암의 면역 치료제 (cancer immunotherapy)를 개발하기 위해서는 생리학적으로 암세포와 유사한 세포 모델이 필요합니다. 이번 웨비나는 ATCC가 보유한 다양한 human tumor & immune cell line의 면역 관문 발현 (immune checkpoint profiling) 자료를 공유하고 실제 암환자의 sample과 어떤 유사점이 있는지 발표합니다. ATCC에서 제공되는 checkpoint protein profiling 자료는 생물학적 제제의 스크리닝 등 면역 치료제 개발에 중요한 자료 및 도구로 활용될 수 있을 것입니다.
Modulating immune checkpoints is a promising approach for unleashing the potential of the anti-tumor immune response; however, cancer biologists need comprehensive data on the expression levels of checkpoint molecules for different cancer types to guide specific drug development plans. ATCC’s vast portfolio can be tapped by scientists to yield these essential checkpoint expression data. In this webinar, we present checkpoint protein profiling of T cell lines and tumor cell lines from various cancer types. He then shows the responses of the cell lines to several immunotherapies in a co-culture assay system with a human CD4+ T cell line and primary CD8+ T cells, demonstrating a unique and effective approach for checkpoint assay development.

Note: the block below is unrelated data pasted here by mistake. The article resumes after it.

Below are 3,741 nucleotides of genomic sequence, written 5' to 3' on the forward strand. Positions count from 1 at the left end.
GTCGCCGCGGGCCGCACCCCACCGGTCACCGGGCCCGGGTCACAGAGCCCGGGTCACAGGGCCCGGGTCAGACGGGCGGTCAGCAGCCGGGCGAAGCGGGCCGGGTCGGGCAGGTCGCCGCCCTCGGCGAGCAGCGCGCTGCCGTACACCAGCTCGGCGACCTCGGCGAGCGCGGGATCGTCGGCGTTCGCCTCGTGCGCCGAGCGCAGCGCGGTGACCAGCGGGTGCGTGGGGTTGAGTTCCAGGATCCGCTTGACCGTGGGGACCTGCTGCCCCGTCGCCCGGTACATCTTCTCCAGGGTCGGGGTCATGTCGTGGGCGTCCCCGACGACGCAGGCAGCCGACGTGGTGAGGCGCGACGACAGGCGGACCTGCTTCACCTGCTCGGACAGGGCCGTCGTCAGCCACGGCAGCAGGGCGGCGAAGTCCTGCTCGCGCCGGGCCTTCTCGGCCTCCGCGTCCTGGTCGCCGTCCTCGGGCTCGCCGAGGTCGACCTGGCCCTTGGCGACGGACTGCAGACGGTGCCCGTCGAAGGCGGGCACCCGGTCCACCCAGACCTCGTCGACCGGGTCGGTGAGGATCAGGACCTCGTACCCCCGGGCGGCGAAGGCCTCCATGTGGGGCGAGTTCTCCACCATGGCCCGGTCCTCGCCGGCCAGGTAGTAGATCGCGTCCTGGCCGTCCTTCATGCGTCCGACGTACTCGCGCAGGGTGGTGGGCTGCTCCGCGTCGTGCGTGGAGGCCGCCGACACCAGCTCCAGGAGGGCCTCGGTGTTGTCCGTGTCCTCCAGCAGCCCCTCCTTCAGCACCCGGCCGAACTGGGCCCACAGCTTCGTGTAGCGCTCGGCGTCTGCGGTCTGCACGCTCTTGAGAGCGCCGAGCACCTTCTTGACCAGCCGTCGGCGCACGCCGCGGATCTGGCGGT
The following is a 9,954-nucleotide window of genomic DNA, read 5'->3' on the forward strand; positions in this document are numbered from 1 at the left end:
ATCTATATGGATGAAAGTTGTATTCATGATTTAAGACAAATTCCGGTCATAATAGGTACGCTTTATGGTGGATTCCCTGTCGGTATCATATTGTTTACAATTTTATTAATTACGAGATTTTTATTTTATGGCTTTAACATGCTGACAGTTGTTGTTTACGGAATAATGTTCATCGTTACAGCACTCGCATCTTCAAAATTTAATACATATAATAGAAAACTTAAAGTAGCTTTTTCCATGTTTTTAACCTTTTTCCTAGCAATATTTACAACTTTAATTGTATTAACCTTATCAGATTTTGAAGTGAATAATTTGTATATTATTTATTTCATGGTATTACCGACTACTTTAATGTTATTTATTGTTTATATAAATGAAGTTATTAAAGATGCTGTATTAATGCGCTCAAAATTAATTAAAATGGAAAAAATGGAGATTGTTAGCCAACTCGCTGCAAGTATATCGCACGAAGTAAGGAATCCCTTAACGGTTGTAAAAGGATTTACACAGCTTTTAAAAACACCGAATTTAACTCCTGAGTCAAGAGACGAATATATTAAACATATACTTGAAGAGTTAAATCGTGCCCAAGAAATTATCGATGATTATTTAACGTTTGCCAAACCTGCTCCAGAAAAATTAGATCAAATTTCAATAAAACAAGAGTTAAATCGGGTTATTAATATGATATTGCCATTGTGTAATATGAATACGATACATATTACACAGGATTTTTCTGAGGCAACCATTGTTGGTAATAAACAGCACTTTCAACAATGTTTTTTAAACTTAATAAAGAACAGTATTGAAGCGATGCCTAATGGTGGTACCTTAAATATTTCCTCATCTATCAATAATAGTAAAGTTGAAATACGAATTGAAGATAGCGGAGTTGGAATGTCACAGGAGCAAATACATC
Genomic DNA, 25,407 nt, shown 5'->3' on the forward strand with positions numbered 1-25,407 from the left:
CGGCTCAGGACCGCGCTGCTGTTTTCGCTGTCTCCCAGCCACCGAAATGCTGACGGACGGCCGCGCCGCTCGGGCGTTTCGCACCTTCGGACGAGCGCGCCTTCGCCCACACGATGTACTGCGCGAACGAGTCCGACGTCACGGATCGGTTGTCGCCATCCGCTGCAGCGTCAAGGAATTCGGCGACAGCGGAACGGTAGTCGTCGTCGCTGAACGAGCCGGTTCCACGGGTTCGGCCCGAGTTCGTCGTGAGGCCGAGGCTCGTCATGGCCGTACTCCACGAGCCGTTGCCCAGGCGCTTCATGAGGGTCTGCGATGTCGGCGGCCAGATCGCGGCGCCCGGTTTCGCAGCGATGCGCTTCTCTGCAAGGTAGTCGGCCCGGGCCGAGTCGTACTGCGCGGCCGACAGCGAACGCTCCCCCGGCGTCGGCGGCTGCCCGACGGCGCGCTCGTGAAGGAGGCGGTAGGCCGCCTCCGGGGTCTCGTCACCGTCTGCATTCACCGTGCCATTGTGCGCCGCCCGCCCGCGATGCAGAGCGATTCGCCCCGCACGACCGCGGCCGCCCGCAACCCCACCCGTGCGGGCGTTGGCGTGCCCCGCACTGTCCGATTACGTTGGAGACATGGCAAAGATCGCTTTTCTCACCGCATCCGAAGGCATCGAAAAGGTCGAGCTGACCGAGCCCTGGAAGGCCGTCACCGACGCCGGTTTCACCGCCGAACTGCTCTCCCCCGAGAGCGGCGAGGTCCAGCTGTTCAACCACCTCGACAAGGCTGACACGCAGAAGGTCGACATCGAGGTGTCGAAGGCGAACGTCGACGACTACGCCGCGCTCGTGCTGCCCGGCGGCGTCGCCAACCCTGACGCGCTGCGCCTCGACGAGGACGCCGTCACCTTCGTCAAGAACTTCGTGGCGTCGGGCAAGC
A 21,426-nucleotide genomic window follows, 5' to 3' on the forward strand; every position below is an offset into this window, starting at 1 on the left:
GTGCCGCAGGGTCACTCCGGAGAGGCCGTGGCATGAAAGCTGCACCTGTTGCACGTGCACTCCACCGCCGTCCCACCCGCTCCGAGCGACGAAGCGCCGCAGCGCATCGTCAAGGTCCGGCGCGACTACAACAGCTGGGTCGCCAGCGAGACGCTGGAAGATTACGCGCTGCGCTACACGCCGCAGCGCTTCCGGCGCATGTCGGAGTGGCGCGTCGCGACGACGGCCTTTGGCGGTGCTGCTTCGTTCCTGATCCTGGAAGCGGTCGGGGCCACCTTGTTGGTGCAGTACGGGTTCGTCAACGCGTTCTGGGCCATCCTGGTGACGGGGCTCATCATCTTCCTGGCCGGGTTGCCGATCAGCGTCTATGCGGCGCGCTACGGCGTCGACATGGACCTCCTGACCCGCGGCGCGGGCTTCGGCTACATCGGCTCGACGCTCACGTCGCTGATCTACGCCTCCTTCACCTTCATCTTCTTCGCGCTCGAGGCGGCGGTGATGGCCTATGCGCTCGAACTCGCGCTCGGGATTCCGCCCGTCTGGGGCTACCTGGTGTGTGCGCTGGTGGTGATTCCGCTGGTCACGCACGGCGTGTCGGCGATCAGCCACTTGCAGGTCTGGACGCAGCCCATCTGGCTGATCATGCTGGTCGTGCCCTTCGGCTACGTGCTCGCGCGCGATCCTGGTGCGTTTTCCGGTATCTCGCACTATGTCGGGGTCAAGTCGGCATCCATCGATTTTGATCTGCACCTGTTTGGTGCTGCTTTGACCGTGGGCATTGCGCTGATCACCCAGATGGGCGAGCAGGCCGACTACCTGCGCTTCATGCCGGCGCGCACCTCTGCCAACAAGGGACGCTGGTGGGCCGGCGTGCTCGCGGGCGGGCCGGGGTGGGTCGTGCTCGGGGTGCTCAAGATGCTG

- Cancer biologists need physiologically relevant cell models to develop cancer immunotherapies
- ATCC’s vast portfolio of human tumor and immune cell lines was tapped to yield essential immune checkpoint expression data
- The endogenous expression of checkpoint molecules on the surface of tumor cells is comparable to patient samples
- Over 60+ tumor cell lines have been profiled for established and novel checkpoint molecules
- Checkpoint protein profiling of T cell lines and tumor cell lines provides a valuable tool in the screening of biologics as cancer immunotherapy treatment
Zhizhan Gu, PhD
Lead Scientist, ATCC
Dr. Zhizhan Gu, Lead Scientist and Immuno-oncology Group Leader of R&D at ATCC, has extensive experience studying cancer immunology, immune modulation, and solid tumor microenvironment. He has been a principal investigator both in academia as tenure-track assistant professor and industry as a lead scientist and director. His research focuses on cell adhesion, inter-cell signaling, cancer metastasis and single cell immunology. Dr. Gu received an MD in clinical medicine from Fudan University and a PhD in Molecular Pharmacology, Physiology & Biotechnology from Brown University. He also completed a 5-year postdoc in Immunology at Harvard Medical School.